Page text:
Prisoners of conscience  

Posted by Praveen in , ,

"Even if a 1000 sinners go unpunished, an innocent man should never be punished". This is supposed to be one of the unwritten laws of judiciary. But the Indian govt and judiciary seems to believe in just the opposite. Mass murderers walk free through our streets. Cold blooded rapists contest elections. Corrupt officials get a pat on the back and promotion to boot. Less said the better, about corrupt politicians. So how will we fill up the jails? Easy it is! Use one of those words like terrorism or maoism, frame a case against someone who's not even remotely connected with any of these and put him in jail. It helps that no one in India will ever question if a person is arrested in connection with one of these 'isms'. And matters are made easier when a section of the media is ready to give breathless coverage and conduct a 'virtual execution' of the 'traitor'.
Binayak Sen-Prisoner of conscience

'Sedition' is the buzzword nowadays in judicial circles. Dr.Binayak Sen is the innocent victim of this ugly word, which is twisted to suit those at the top. And his crime? Treating the poor and down trodden Indians living in naxal hit villages and then speaking out against the notorious salwa judum, the supposedly anti-naxalite people's army of Chattisgarh. Binayak Sen is also the national vice president of People's Union for civil liberties, which was one of the organisations that spoke out against the Judum's atrocities in the name of fighting naxals. Innocent villagers were killed and women raped by the special police officer's(SPO) of the Salwa Judum. The Judum started as a people's movement to fight naxals but later morphed into a monster which is even worse than the naxals.(Read this Tehelka article to know about some of their atrocities). Binayak Sen speaking out against this state sponsored terrorism ruffled a few feathers. And they hit back with a vengeance, arresting him in 2007. He was branded as a naxal and as a threat to national security. This, even after he spoke out against the violent ways of the naxals. After almost 3 years in jail, the Raipur court sentenced him to life imprisonment 2 weeks back. Another victim of the sedition charge is Sudhir Dhawle, the editor of vidrohi magazine, who was arrested this week. This well known human rights activist was also arrested on charges of having close links with naxals. Yet another case of the mighty state trying to silence those who speak uncomfortable truths happened with the Karnataka police framing false cases against K.K.Shahina, Tehelka's reporter who wrote a report on how the police paraded false witnesses in the Madani case. They even branded her a terrorist, allegedly because of her name which symbolised the community she belonged to. And, of course none can forget the other high profile victim of the sedition drama, Arundathi Roy.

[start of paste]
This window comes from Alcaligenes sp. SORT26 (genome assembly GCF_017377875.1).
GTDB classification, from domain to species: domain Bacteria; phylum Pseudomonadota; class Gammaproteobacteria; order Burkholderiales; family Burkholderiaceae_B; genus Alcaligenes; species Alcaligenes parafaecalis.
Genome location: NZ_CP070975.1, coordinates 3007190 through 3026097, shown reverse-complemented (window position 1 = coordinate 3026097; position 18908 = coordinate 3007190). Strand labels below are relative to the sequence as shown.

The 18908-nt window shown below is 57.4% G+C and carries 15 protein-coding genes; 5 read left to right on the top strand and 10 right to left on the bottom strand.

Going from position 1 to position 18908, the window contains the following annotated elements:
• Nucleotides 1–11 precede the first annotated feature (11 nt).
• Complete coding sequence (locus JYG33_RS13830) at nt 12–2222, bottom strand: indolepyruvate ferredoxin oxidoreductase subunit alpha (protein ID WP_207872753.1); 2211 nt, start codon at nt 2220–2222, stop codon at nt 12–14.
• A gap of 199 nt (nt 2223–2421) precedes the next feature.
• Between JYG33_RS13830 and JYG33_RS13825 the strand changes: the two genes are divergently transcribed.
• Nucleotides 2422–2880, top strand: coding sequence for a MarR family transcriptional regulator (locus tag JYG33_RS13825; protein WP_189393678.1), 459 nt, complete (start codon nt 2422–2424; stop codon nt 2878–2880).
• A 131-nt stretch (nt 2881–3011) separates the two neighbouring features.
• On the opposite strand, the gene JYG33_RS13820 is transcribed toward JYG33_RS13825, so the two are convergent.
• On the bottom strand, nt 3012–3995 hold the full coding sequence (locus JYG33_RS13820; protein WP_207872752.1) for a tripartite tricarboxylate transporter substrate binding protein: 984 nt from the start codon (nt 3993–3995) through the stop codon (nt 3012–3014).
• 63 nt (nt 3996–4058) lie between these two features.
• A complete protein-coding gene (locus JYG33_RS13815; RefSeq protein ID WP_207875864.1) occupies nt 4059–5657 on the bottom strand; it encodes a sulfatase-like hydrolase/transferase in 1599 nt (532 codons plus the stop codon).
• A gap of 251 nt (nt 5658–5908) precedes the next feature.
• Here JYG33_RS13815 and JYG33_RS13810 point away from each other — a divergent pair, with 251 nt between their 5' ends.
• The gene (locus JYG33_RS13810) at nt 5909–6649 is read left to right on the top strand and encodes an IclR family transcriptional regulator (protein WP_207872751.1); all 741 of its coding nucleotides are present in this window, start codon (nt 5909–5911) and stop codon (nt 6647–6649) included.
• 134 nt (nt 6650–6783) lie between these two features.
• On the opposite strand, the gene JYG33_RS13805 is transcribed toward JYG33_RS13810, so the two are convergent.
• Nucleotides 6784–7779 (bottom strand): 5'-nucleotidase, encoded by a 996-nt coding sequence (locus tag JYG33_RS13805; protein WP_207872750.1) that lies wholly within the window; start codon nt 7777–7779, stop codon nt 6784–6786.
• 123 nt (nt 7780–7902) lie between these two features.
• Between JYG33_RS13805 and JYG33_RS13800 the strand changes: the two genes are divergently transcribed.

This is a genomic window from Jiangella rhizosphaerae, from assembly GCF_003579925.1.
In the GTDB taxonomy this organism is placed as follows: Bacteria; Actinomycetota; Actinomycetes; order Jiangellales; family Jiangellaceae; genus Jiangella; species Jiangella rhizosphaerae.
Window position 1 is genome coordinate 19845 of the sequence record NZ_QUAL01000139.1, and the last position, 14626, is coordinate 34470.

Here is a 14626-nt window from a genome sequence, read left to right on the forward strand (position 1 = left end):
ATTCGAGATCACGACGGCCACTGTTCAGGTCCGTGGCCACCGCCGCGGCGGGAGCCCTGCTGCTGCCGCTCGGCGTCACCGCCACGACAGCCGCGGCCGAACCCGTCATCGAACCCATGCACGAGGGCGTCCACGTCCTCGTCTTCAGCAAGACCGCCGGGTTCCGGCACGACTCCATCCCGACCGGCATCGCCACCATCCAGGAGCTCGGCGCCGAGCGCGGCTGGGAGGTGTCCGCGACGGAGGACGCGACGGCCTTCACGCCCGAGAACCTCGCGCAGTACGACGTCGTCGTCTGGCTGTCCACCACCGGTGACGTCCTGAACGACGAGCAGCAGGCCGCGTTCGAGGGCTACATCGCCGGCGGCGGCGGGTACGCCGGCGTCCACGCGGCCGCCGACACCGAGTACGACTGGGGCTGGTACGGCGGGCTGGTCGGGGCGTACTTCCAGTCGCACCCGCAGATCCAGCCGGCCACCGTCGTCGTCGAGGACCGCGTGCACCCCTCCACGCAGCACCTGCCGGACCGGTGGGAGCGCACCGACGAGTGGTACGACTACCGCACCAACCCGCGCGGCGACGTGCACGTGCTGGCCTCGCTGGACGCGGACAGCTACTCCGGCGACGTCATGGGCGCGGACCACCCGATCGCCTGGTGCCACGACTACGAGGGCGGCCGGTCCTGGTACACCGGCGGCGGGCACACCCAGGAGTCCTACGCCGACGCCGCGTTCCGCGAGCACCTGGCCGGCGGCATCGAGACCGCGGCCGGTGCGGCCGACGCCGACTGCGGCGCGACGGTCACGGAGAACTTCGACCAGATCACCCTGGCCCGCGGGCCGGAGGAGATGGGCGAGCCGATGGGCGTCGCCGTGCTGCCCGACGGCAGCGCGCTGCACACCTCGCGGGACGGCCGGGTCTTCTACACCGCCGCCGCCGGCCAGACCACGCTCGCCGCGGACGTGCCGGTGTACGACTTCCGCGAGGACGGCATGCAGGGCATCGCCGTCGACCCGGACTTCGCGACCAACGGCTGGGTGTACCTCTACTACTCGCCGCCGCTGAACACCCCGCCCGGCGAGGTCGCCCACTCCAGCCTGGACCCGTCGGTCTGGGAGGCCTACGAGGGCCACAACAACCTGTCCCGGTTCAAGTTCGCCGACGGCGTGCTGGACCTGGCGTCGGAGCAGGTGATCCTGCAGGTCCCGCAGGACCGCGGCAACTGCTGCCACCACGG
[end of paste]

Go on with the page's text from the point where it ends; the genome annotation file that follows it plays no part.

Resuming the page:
Sudhir Dhawle protesting against the injustice meted out to Binayak Sen. Ironic that, he himself was arrested on the same charges soon after this!

K.K.Shahina, a honest reporter who was branded a terrorist!

All these instances point to a police state becoming increasingly uncomfortable with its citizens speaking out against its wrongdoings. I used to think that human rights activists are a burden to the society with their negative approach to the government. The mainstream media also did contribute to this blinkered view of mine. But, over the last few years, with the emergence of alternate news sources, the campaign of misinformation run by the state and its cronies is slowly unravelling. Without these bunch of activists who bravely question the injustices and stand up for the rights of the silenced, our country will be in deeper danger. I still regard Arundathi Roy's views on azadi and afzal guru with utter contempt. But there are other issues that activists including her have spoken out about, which deserves to be heard and acted upon. The plight of the kashmiris reeling under the draconian Armed Forces Special Powers Act[AFSPA], the plight of the tribals driven away by mining corporations, the plight of the poor Indian citizen tormented by the police and many other similar cases need to be discussed in the civil society.

The sedition law stated in section 124A clearly states that "Comments expressing disapprobation of the administrative or other action of the Government without exciting or attempting to excite hatred, contempt or disaffection, do not constitute an offence under this section." All the above said cases fall under this particular category. There was never an attempt to excite hatred, but an expression of disapproval in the way the state behaves in particular scenarios. The sedition law dates back to the days of the British empire, with appropriate changes made after independence. There are suggestions in various circles to repeal the law itself. A better idea would be to use it wisely. But the way the government is using it to silence its critics sets a dangerous precedent. Its these disagreeing voices which acts as corrective forces and balances the democracy. By shutting them up and selling its propaganda, the Indian state is edging closer to show signs of an autocratic state. Its time more voices spoke up. A lone wolf is easy to hunt down, but not a pack of them.

your crusader Praveen